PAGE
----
Governor Kathy Hochul appears to be cruising toward gaining her first elected term in office, according to a new Siena College poll, but her Republican rival Lee Zeldin said he’s rejecting those numbers and substituting them with those that put him in a stronger position.
The new survey has Hochul, a Democrat, beating Zeldin by 17 percentage points – 54 to 37% – six weeks before the Nov. 8 general election for the Governor’s Mansion. Hochul built on her lead over Zeldin. a Suffolk County congress member, in the new poll from Siena’s last survey in August, which had her up by 15 points – 53-39%.
Although Zeldin’s campaign didn’t respond to PoliticsNY’s request for comment, he dismissed the Siena poll as rubbish during an unrelated press conference in Astoria, Queens Tuesday morning. When asked about it by CBS-2 New York’s Marcia Kramer, he signaled that he would rather believe that the race is much closer than Siena and several other polls have indicated.
Zeldin appears to be hanging these hopes upon a poll released at the start of September by the right-leaning Trafalgar group, which showed Hochul at under 50% and leading by just four points.
“I don’t know if you have any pets, Marcia, and if they’re potty-trained, but the Siena poll would be good for that purpose,” Zeldin said. “It could go into the fireplace, it is just not accurate.”
Without offering much evidence, he insisted that the governor’s race is actually in the single, rather than double digits.
“Kathy Hochul is losing ground all over this state,” Zeldin said. “There have been multiple polls that have been released publicly that have this as a 4 to 6 point race in September. There have been multiple other polls that have not been released publicly showing the same. Any attempt by anyone to try to make this out to be a 15-point gap, a 30-point gap – ‘it’s a 70-point gap between Kathy Hochul and Lee Zeldin’ – the reality is that right now it’s about a handful of points that separate us.”
The poll, conducted between Sept. 16 and 25, spoke to 655 likely New York State voters via phone and had a plus 3.9% margin of error.
Six of the eight polls of New York’s gubernatorial race taken since mid-June have had Hochul winning by double-digits. Real Clear Politics has her average poll lead at 12.4%. The Trafalgar poll and a survey from the right-leaning pollsters at co/efficient were the only polls that had Hochul and Zeldin within less than 10 points of each other.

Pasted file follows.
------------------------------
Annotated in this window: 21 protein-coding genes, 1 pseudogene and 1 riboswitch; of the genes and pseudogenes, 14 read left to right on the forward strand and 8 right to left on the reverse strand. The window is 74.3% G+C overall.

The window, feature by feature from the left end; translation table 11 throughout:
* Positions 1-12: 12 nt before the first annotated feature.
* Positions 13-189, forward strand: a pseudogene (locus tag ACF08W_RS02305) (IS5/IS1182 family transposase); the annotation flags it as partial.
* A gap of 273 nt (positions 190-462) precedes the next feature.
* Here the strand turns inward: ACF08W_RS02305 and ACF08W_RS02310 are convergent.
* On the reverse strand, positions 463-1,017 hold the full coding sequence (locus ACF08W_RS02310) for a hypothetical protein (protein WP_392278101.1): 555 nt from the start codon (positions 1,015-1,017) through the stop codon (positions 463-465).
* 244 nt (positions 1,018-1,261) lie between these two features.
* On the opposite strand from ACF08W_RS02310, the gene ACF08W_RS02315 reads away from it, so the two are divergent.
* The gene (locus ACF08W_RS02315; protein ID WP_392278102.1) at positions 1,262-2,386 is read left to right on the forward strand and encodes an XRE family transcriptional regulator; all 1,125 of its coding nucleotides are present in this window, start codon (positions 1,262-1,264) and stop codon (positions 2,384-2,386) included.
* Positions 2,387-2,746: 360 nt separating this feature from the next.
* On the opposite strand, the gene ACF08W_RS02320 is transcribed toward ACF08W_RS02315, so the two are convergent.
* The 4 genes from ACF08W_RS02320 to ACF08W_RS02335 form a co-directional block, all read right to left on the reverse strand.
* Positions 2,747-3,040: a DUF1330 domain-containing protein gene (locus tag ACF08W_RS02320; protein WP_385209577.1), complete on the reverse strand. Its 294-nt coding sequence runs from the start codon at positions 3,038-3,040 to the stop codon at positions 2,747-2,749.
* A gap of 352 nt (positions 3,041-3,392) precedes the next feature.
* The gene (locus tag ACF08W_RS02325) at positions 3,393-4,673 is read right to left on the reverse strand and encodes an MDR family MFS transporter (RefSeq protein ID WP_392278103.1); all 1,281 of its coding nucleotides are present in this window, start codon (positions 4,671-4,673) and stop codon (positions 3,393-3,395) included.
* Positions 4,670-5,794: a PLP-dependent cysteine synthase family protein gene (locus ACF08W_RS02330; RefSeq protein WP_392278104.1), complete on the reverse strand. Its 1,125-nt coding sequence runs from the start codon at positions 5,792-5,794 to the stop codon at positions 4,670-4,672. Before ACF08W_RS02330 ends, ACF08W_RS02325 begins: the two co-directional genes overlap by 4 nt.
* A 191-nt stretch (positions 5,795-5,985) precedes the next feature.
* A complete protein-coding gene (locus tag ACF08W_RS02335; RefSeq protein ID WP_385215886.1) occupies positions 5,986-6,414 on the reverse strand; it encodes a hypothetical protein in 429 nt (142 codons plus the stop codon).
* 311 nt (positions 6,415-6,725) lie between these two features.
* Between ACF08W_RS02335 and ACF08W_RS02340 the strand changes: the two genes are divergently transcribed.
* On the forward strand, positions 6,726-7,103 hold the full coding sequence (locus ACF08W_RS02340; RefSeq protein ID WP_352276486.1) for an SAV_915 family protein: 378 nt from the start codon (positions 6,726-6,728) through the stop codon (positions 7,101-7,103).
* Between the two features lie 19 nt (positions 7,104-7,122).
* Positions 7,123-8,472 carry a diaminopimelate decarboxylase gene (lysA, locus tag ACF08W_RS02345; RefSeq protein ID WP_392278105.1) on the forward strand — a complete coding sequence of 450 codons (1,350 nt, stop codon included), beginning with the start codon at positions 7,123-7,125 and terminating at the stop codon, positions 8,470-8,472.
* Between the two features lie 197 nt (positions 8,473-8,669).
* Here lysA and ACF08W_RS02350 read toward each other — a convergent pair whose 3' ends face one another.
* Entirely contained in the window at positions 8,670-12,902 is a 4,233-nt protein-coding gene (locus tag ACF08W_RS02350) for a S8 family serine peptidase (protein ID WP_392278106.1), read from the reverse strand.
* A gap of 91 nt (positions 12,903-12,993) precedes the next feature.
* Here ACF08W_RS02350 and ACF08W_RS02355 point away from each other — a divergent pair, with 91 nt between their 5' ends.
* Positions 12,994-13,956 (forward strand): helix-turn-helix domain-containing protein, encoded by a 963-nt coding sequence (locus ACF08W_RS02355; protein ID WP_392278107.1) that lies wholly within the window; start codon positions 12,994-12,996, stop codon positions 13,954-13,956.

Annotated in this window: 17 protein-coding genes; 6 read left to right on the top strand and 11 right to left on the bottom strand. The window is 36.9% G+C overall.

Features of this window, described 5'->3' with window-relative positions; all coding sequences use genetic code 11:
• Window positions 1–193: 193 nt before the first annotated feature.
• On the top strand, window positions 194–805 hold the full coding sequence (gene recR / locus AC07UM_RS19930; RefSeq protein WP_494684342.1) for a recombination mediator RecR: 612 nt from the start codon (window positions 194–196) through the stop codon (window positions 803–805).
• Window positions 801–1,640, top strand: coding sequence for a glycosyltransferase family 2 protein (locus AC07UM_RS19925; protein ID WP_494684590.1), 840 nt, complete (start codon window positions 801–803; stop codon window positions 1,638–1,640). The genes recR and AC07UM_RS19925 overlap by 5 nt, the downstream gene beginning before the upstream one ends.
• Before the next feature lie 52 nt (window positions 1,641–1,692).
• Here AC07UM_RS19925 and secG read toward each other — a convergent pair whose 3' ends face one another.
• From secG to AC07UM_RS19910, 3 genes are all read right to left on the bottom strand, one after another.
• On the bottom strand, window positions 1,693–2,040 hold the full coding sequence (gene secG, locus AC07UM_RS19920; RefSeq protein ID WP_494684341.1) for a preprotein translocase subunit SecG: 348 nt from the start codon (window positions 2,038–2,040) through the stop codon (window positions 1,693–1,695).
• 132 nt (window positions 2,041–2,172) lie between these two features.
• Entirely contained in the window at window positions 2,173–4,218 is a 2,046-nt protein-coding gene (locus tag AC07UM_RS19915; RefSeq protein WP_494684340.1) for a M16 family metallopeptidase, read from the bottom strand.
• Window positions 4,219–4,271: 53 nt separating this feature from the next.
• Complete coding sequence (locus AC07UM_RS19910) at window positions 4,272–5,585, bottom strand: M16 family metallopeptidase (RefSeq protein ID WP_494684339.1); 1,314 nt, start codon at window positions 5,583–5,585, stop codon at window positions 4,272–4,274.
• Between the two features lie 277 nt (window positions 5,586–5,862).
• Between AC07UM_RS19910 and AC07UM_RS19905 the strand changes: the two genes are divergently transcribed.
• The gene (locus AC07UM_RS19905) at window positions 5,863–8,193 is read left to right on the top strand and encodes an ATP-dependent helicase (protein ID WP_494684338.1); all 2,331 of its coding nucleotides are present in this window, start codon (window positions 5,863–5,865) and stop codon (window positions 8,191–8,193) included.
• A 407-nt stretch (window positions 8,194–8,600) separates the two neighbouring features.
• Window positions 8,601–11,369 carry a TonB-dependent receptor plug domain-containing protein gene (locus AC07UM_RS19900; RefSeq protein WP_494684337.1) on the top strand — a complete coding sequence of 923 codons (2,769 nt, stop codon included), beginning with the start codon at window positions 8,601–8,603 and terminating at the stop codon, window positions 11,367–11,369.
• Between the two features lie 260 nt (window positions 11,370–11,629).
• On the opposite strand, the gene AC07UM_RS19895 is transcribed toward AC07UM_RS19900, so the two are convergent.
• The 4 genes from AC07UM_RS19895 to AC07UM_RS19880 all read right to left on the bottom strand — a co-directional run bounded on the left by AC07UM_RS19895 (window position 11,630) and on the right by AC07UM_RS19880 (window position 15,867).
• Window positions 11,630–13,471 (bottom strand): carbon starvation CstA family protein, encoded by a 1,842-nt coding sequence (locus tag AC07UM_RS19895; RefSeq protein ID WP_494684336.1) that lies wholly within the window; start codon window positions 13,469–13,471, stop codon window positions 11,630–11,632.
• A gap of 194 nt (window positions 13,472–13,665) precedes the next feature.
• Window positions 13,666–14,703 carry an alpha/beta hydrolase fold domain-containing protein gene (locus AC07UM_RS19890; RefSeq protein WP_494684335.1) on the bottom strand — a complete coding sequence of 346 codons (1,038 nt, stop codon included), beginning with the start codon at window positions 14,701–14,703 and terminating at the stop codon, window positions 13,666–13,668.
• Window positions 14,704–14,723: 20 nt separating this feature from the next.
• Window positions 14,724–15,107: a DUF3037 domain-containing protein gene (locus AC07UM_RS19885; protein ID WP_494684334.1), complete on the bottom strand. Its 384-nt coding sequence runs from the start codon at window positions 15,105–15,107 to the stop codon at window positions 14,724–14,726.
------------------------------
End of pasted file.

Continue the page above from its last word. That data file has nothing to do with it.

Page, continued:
Schumer, downballot Dems also leading big
The other three Democrat incumbents also have a significant edge over their GOP rivals, the poll found. U.S. Senator Chuck Schumer leads Joe Pinion by 19%, state Attorney General Letitia James is up by 16% over Michael Henry and state Comptroller Tom DiNapoli is leaving Paul Rodriguez in the dust with a 23% advantage.
In a release for the poll, Siena College pollster Steven Greenberg said little has changed in the nearly two months since their last poll, with the four statewide Democrats on average building upon their August leads.
“In the eight weeks since the last Siena poll, little has changed in the overall dynamic of the gubernatorial or any of the statewide races,” Greenberg said. “The four Democratic incumbents had leads between 14 and 21 points over their Republican challengers in August, and now have leads of between 16 and 23 points.”
“Now, with fewer than six weeks until Election Day, those Republican challengers – underfunded compared to the Democrats – have their work cut out for them in a state with more than twice as many registered Democrats as Republicans, more independents than registered Republicans, and where the GOP hasn’t won a statewide election in 20 years,” he added.
Hochul’s campaign declined to comment on the poll, as has been its practice with public polls thus far.
Zeldin loses ground with Republicans, independents
Zeldin also lost some ground with Republicans, the poll found, with 77% support down from 84% in August.
The survey did, however, yield some good news for the Long Island rep. Zeldin has a narrow two-point advantage with Independent voters – 45 to 42%. But, Greenberg said, Zeldin would need to pick up many more Independents and solidify his GOP support in order to have a shot at closing the 17-point gap.
“Zeldin’s narrow lead among independents is both good – it’s a lead – and bad – it’s narrow,” Greenberg said. “To close or even narrow a 17-point gap, he would need to win a far greater share of independents, solidify Republican support, as well as pick off some more Democrats.”
The governor continues to have New York City voters locked down with 70% support, according to the poll, compared to Zeldin’s 20%. She also made gains in the city suburbs, gaining a five-point edge over Zeldin since August, when she trailed him in Westchester and Long Island by two points in August.
Hochul is also doing quite well with women, Latino and Black voters, the survey found.
“Not surprisingly, Hochul dominates in New York City, leads by five points in the downstate suburbs, after trailing there by three points in August, while upstaters break virtually even,” Greenberg said. “Hochul has a commanding two-to-one lead, 61-29% with women, and has a narrow 48-44% lead with men. White voters side with Hochul by 10 points, Latinos by 25 points and Blacks by 68 points.”